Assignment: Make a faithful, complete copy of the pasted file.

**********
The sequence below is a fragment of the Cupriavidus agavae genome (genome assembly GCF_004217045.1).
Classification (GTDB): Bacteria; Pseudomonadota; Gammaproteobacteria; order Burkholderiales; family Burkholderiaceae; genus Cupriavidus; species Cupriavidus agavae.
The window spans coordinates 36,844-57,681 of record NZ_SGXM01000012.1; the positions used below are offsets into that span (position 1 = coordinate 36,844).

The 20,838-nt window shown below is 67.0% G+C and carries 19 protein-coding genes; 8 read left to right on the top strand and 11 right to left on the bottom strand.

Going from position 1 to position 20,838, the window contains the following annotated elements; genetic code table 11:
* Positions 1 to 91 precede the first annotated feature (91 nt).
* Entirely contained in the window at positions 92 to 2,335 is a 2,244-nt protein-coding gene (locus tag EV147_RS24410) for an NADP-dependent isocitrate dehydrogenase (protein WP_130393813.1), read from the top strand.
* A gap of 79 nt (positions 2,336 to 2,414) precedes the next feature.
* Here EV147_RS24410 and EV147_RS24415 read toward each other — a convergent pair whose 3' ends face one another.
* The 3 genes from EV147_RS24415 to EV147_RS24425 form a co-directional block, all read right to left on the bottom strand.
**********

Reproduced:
The sequence below is a fragment of the Cupriavidus agavae genome (genome assembly GCF_004217045.1).
Classification (GTDB): Bacteria; Pseudomonadota; Gammaproteobacteria; order Burkholderiales; family Burkholderiaceae; genus Cupriavidus; species Cupriavidus agavae.
The window spans coordinates 36,844-57,681 of record NZ_SGXM01000012.1; the positions used below are offsets into that span (position 1 = coordinate 36,844).

The 20,838-nt window shown below is 67.0% G+C and carries 19 protein-coding genes; 8 read left to right on the top strand and 11 right to left on the bottom strand.

Going from position 1 to position 20,838, the window contains the following annotated elements; genetic code table 11:
* Positions 1 to 91 precede the first annotated feature (91 nt).
* Entirely contained in the window at positions 92 to 2,335 is a 2,244-nt protein-coding gene (locus tag EV147_RS24410) for an NADP-dependent isocitrate dehydrogenase (protein WP_130393813.1), read from the top strand.
* A gap of 79 nt (positions 2,336 to 2,414) precedes the next feature.
* Here EV147_RS24410 and EV147_RS24415 read toward each other — a convergent pair whose 3' ends face one another.
* The 3 genes from EV147_RS24415 to EV147_RS24425 form a co-directional block, all read right to left on the bottom strand.